This weekly pastoral message by the Interim Ministry Team comes out on Wednesdays. Rev. Meg, Rev. Terri and Arif will take turns writing or recording a video.
How are you doing, dear friends? We will ask this again and again because it can be easy to forget, easy to check out, easy to get caught in the swirl of doing or the weight of unease that are these days and weeks and months. So in this moment, pause before going further and ask yourself … how are you feeling, what is your body telling you, what about the tenor of your voice, the edge it may hold, the exhaustion you may feel, the autopilot you may have engaged, the getting it done mode, or the letting it go. How are you doing? How are you feeling? How are you?
This pausing and paying attention is mindfulness, a word that has become common in a diverse range of both secular and spiritual spaces. It is used by therapists, educators, business people and others. The intentional act of being more mindful is ultimately an entry into noticing and reducing reactivity or reactive patterns. When mindfulness is done as a spiritual practice, the experience can offer deeper insight into how things really are — the impermanence of life and existence — and the compassion we can bring to ourselves and others in light of this understanding.
Being mindful is a state of attention we can apply (or attempt to apply) throughout our day in all of our activities and thoughts. A classic example of this comes from the teachings of Thich Nhat Hanh, a Vietnamese Buddhist monk: “While washing the dishes, one should only be washing the dishes, which means that while washing the dishes one should be completely aware of the fact that one is washing the dishes.” You are not thinking ahead to what will happen after the dishes are washed or the fact that you left a huge mound of dishes in the first place. While washing dishes, wash dishes.
Dedicating time to meditation is another form of mindfulness. We do this each Sunday when we pause for the breathing meditation, noticing our breath and inviting ourselves to breathe in peace and breathe out love.
I personally find that I am better able to bring myself back to mindful attentiveness throughout each day when I ground myself with even a few minutes of meditation. During this pandemic, I’ve noticed that my meditation practice has really fallen off and I can feel that reactivity and sharpness much more at the surface. In that noticing, I’m finding I need to return again to the practice of metta, also known as loving-kindness. In the early Buddhist texts, loving-kindness was taught as an antidote for fear. We recognize that we ourselves — and all other beings — want, at the heart of things, to be safe and to be happy.
In the practice of metta, start by bringing your attention inward and recite these words using “I” knowing with full truth that “I am worthy of love and compassion” and that love and compassion must start with one’s self. Do subsequent rounds bringing your attention to loved ones, then acquaintances or strangers, then (as you are able) to people you may struggle with, and finally to all beings and creatures.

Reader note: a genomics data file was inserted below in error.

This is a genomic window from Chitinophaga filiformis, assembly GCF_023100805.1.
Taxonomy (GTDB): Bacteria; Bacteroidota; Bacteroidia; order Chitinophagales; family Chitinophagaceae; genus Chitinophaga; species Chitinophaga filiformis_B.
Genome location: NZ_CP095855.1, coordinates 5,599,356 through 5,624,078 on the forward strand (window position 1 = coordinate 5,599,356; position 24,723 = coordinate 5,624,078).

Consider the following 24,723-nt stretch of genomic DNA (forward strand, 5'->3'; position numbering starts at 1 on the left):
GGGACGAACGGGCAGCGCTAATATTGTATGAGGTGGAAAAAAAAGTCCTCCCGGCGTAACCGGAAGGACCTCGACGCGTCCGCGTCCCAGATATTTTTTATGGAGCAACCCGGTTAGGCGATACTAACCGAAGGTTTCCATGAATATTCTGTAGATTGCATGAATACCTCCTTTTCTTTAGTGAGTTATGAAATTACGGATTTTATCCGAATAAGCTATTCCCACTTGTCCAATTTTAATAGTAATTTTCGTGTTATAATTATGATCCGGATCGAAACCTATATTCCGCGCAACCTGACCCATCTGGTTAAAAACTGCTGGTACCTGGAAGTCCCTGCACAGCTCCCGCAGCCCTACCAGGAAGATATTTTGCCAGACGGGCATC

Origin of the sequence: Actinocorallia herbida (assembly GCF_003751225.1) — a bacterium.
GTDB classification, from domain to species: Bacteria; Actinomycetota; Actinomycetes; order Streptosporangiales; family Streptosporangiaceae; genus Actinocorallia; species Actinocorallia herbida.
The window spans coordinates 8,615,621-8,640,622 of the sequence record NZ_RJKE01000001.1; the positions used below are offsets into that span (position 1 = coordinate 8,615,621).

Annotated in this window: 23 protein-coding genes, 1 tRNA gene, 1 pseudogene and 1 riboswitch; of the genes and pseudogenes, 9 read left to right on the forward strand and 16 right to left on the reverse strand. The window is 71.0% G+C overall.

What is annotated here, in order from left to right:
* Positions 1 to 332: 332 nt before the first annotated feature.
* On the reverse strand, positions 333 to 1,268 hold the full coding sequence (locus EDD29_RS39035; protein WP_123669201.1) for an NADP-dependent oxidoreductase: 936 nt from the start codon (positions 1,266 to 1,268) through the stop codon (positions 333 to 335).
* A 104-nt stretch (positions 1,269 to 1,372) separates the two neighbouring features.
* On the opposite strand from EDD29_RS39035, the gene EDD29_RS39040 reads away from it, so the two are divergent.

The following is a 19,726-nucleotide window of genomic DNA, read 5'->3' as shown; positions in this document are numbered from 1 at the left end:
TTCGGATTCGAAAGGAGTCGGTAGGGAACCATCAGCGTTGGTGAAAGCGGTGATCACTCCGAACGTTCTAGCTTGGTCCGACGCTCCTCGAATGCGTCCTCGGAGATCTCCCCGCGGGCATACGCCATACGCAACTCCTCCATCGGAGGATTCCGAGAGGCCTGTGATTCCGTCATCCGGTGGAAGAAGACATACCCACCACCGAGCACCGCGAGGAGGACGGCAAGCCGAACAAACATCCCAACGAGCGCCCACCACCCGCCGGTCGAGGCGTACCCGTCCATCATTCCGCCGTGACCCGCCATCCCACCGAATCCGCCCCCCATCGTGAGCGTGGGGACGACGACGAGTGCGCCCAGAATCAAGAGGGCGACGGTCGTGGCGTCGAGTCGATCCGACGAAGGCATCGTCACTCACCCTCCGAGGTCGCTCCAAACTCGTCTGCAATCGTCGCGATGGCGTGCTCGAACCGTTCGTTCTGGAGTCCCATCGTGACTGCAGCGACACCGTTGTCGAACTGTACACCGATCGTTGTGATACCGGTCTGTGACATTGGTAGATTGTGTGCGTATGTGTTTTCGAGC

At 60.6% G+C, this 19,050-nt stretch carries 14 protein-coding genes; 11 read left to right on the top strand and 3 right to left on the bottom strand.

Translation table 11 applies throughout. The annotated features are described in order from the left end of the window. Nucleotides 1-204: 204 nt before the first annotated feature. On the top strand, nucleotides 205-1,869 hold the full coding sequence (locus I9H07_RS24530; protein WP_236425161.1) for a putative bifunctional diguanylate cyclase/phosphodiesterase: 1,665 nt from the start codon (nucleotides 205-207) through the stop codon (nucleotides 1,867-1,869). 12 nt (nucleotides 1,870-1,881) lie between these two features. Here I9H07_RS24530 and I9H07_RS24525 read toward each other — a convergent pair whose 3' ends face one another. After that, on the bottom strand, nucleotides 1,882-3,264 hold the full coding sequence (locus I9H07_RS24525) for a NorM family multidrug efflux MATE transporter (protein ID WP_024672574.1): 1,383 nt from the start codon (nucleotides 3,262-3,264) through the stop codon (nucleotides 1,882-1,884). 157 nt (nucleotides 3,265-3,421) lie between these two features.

You can find many different phrases online or you can craft your own. One of my teachers, Patrice Koelsch, shared the following versions that she uses regularly. Perhaps they will have resonance for you as well.
In this moment, oh precious moment, may you be safe and know peace and love.
May I/you be safe and protected in all ways.
May no inner or outer harm come to me/you.
May I/you find strength.
May I/you find peace.
May I/you accept myself/yourself completely and with great kindness, just as I am/you are right now.
Version 2: This loving-kindness practice was originally composed in response to 9/11 by a member of the New York Insight Meditation Society.
May I/we be well, safe, and peaceful.
May I/we be free from the suffering caused by fear, anger, and ill-will.
May I/we find forgiveness for the inevitable harms we bring to one another.
May I/we cultivate loving-kindness, compassion, appreciative joy, and equanimity*.
May I/we live in peace and harmony with all beings.
May my/our families and friends be well, safe, and peaceful.
May my/our families and friends be free from the suffering caused by fear, anger, and ill-will.
May my/our families and friends find forgiveness for the inevitable harms we bring to one another.
May my/our families and friends cultivate loving-kindness, compassion, appreciative joy, and equanimity.
May my/our families and friends live in peace and harmony with all beings.
May all persons everywhere be well, safe, and peaceful.
May all persons everywhere be free from the suffering caused by fear, anger, and ill-will.
May all persons everywhere find forgiveness for the inevitable harms we bring to one another.
May all persons everywhere cultivate loving-kindness, compassion, appreciative joy, and equanimity.
May all persons everywhere live in peace and harmony with all beings.
*equanimity is a state of unshakeable stability and balance
I love metta practice, and these versions of it are lovely. Thank you for sharing.